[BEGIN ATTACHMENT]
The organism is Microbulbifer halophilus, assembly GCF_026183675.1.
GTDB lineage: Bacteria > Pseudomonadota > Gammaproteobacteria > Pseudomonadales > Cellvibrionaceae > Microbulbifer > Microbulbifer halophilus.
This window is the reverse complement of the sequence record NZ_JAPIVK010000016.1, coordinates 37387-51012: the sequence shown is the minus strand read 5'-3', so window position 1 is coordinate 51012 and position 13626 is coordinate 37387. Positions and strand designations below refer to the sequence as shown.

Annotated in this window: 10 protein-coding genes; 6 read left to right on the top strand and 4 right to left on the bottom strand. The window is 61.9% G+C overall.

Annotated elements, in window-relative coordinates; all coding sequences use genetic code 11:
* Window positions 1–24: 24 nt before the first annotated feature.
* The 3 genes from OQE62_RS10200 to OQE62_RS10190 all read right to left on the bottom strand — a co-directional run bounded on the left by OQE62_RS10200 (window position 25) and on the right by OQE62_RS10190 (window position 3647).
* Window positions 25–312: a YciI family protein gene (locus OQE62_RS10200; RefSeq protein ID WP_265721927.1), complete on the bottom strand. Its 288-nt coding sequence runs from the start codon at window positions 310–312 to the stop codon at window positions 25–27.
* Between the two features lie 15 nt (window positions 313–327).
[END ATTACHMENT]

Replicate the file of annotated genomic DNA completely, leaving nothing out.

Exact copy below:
The organism is Microbulbifer halophilus, assembly GCF_026183675.1.
GTDB lineage: Bacteria > Pseudomonadota > Gammaproteobacteria > Pseudomonadales > Cellvibrionaceae > Microbulbifer > Microbulbifer halophilus.
This window is the reverse complement of the sequence record NZ_JAPIVK010000016.1, coordinates 37387-51012: the sequence shown is the minus strand read 5'-3', so window position 1 is coordinate 51012 and position 13626 is coordinate 37387. Positions and strand designations below refer to the sequence as shown.

Annotated in this window: 10 protein-coding genes; 6 read left to right on the top strand and 4 right to left on the bottom strand. The window is 61.9% G+C overall.

Annotated elements, in window-relative coordinates; all coding sequences use genetic code 11:
* Window positions 1–24: 24 nt before the first annotated feature.
* The 3 genes from OQE62_RS10200 to OQE62_RS10190 all read right to left on the bottom strand — a co-directional run bounded on the left by OQE62_RS10200 (window position 25) and on the right by OQE62_RS10190 (window position 3647).
* Window positions 25–312: a YciI family protein gene (locus OQE62_RS10200; RefSeq protein ID WP_265721927.1), complete on the bottom strand. Its 288-nt coding sequence runs from the start codon at window positions 310–312 to the stop codon at window positions 25–27.
* Between the two features lie 15 nt (window positions 313–327).